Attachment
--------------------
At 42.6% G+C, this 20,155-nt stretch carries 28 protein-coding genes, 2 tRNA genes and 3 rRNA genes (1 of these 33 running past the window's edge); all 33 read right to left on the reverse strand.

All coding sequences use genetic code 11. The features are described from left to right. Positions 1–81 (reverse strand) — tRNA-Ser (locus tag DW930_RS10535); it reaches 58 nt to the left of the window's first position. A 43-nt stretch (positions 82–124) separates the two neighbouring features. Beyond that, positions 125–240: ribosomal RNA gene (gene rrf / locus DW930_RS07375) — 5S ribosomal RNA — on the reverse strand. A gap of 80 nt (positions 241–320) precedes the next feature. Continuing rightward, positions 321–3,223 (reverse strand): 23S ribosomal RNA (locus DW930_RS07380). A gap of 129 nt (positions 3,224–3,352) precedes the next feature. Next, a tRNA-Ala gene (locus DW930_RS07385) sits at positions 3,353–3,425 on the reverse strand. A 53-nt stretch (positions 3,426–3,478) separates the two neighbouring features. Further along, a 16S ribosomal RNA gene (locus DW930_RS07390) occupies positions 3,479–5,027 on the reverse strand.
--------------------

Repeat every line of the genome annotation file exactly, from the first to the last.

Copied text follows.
At 42.6% G+C, this 20,155-nt stretch carries 28 protein-coding genes, 2 tRNA genes and 3 rRNA genes (1 of these 33 running past the window's edge); all 33 read right to left on the reverse strand.

All coding sequences use genetic code 11. The features are described from left to right. Positions 1–81 (reverse strand) — tRNA-Ser (locus tag DW930_RS10535); it reaches 58 nt to the left of the window's first position. A 43-nt stretch (positions 82–124) separates the two neighbouring features. Beyond that, positions 125–240: ribosomal RNA gene (gene rrf / locus DW930_RS07375) — 5S ribosomal RNA — on the reverse strand. A gap of 80 nt (positions 241–320) precedes the next feature. Continuing rightward, positions 321–3,223 (reverse strand): 23S ribosomal RNA (locus DW930_RS07380). A gap of 129 nt (positions 3,224–3,352) precedes the next feature. Next, a tRNA-Ala gene (locus DW930_RS07385) sits at positions 3,353–3,425 on the reverse strand. A 53-nt stretch (positions 3,426–3,478) separates the two neighbouring features. Further along, a 16S ribosomal RNA gene (locus DW930_RS07390) occupies positions 3,479–5,027 on the reverse strand.